Cancer patient backs campaign for Information and Support Centre in Halesworth

Pat and Bud Rennie of Holton, near Halesworth.

Pat and Bud Rennie of Holton, near Halesworth. - Credit: Archant

A former firefighter with terminal cancer has backed a campaign to raise £714,000 to build an innovative resource centre in Halesworth.

Bud Rennie, who has been fighting various forms of cancer since 2009, has to make a 60-mile round trip to the hospital every time he needs treatment or a scan, but is now backing plans for a new Information and Support Centre (ISC), which will provide services for people with life-limiting illnesses in north east Suffolk and south Norfolk.

Mr Rennie, who lives in Holton with his wife Pat, was told three years ago that his cancer is terminal, and since then has undergone regular chemotherapy to prevent any further spread.

The 74-year-old said: 'Lots of people who live in this area rely on public transport, and travelling when you're ill can really take it out of you. So having this sort of centre closer to home would be fantastic.

'People would be able to go there and find out more about what will happen to them. We had no idea what to expect when the treatment started – having someone to talk to who understands, who has perhaps had personal experience if a family member had been ill, would have made a real difference. The ISC will do a lot of good for a lot of people.'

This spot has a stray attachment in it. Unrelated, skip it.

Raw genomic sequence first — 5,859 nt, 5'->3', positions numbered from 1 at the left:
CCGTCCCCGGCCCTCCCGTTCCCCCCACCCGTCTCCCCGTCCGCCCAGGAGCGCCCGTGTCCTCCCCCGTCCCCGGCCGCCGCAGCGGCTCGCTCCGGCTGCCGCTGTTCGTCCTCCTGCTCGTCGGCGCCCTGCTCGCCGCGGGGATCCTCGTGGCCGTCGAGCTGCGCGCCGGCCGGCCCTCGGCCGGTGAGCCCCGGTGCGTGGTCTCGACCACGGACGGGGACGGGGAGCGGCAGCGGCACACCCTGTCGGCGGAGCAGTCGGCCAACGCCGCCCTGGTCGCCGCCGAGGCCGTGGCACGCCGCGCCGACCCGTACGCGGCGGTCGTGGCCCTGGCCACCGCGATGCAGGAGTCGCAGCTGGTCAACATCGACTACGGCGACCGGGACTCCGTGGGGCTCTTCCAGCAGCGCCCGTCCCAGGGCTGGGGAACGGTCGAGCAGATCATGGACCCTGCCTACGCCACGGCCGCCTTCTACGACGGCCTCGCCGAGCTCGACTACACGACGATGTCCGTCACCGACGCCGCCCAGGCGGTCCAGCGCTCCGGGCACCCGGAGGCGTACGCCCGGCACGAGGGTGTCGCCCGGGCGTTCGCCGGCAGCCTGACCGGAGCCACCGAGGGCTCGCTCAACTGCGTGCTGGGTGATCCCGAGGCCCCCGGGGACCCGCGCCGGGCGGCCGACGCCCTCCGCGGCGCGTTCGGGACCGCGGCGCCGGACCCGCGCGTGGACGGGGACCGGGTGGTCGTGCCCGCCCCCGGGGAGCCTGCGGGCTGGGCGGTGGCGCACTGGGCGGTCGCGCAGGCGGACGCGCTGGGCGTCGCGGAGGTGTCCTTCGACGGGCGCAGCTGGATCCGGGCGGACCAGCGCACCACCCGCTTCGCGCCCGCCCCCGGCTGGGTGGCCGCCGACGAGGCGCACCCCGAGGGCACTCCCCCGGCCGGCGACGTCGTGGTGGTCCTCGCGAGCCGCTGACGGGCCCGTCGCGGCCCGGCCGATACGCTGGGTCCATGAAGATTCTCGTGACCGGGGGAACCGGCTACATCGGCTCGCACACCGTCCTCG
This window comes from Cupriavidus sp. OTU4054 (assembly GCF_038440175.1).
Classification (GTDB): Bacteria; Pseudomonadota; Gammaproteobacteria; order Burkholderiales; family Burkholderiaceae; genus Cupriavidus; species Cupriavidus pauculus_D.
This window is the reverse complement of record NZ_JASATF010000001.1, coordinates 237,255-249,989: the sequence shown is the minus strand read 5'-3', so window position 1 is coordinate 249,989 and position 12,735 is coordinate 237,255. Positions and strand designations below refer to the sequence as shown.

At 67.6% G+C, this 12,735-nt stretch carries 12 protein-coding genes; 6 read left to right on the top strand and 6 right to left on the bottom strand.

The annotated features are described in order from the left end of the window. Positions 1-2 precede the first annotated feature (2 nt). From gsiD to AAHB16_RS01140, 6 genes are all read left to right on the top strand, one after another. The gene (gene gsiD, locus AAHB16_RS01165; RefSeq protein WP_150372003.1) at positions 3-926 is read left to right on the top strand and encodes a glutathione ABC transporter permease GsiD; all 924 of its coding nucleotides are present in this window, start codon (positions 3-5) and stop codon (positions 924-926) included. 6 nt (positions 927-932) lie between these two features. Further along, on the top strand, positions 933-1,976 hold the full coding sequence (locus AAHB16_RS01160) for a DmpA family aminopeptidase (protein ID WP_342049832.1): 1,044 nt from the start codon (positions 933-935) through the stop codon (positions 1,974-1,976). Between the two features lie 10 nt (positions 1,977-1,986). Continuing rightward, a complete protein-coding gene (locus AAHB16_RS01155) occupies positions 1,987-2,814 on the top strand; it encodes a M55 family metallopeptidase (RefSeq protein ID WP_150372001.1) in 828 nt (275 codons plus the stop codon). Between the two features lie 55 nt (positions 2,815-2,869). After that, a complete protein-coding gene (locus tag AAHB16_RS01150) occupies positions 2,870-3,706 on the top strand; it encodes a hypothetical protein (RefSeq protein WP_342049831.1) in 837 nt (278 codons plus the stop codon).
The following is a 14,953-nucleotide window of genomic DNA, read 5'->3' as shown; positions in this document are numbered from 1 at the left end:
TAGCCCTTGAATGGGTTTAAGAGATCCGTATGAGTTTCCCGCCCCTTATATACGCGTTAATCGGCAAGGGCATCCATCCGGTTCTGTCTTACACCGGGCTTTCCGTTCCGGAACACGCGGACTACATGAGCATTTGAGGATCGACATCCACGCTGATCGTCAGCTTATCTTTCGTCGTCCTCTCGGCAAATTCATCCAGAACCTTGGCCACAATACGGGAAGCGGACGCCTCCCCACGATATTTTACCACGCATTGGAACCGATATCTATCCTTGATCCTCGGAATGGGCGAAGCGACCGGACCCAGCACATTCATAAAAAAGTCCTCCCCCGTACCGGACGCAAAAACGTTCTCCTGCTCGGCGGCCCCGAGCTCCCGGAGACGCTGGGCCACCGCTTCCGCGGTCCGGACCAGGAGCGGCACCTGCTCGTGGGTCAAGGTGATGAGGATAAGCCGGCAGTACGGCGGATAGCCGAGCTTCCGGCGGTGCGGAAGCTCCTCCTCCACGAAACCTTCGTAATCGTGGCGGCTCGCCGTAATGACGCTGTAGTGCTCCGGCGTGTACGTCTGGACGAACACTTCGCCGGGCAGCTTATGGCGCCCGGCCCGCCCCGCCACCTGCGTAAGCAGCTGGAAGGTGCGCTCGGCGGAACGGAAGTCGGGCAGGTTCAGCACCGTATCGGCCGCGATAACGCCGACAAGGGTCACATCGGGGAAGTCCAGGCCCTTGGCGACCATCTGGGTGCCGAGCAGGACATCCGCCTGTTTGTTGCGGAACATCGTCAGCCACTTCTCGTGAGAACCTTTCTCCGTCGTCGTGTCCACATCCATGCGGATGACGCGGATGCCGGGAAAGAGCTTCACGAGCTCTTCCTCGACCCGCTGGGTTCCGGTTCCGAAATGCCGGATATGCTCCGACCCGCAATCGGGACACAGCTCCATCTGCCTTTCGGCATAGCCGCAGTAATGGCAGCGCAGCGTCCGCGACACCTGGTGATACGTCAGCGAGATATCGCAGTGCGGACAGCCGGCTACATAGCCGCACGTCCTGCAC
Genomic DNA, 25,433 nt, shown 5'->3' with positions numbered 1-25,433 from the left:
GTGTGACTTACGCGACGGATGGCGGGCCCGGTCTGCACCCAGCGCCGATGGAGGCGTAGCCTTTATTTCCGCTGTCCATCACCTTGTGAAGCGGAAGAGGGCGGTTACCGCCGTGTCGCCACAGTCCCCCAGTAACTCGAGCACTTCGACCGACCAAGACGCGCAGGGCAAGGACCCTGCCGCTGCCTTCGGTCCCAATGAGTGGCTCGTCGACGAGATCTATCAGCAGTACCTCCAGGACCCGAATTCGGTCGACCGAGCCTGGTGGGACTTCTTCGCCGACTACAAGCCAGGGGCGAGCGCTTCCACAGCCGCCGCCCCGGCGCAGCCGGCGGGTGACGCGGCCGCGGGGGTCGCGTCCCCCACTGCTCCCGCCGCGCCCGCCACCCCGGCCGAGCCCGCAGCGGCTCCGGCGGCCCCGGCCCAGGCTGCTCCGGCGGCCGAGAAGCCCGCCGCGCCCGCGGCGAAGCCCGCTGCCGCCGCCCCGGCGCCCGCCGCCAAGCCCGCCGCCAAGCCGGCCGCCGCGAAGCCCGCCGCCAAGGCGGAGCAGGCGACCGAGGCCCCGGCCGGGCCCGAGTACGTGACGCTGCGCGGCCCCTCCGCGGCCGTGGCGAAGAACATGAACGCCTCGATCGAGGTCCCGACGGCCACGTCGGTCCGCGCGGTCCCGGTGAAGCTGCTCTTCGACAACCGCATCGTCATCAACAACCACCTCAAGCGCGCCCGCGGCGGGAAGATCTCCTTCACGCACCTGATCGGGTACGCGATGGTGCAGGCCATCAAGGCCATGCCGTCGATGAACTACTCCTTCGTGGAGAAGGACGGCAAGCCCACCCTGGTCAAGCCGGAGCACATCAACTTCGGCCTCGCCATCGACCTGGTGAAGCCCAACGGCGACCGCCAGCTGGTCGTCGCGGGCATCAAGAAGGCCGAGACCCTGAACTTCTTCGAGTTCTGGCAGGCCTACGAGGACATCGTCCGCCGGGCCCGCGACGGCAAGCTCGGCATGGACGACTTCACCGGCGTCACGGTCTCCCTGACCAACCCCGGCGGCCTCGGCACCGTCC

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Mr Rennie worked in health physics at Sizewell A for 27 years, and spent 15 years as a retained firefighter in Halesworth.

He has faced his treatment with a smile on his face, and is determined to enjoy life as much as possible with his family.

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The campaign was launched last year by the Halesworth Community Nursing Care Fund, and 60pc of the money needed to build the centre has now been raised.

The centre aims to bring a full range of holistic services closer to home for patients, their families and carers, including benefits advice, wig-fitting, children and family support, complementary therapies, help understanding a diagnosis, counselling and bereavement support.

Mrs Rennie said: 'We were absolutely delighted to hear about the idea for the ISC. It's a 60 mile round trip every time we need to go to hospital for scans or treatment, so to be able to access some of the other sources of support closer to home would be really helpful.

'At times over the past six years we've felt like we were existing in a bubble. At these moments, having someone to talk to about the way you're feeling is really important. The ISC would provide that and would make a real difference.

'Chemotherapy can put stress on both the person who is ill and the person who is supporting them. Again, being able to go to the ISC for extra support and a few pointers about how best to cope would be fantastic.'

In addition to help and support, the centre will also act as venue where other organisations, such as Alzheimer's or cancer support groups, can meet.

Mrs Rennie added: 'When we were told Bud's cancer was terminal, we were determined not to give up the fight. We are now most grateful for what we have, appreciate every day and do our best to make the most out of life.'

Almost £440,000 has now been raised towards the Information and Suport Centre. To find out more, or to make a donation, visit

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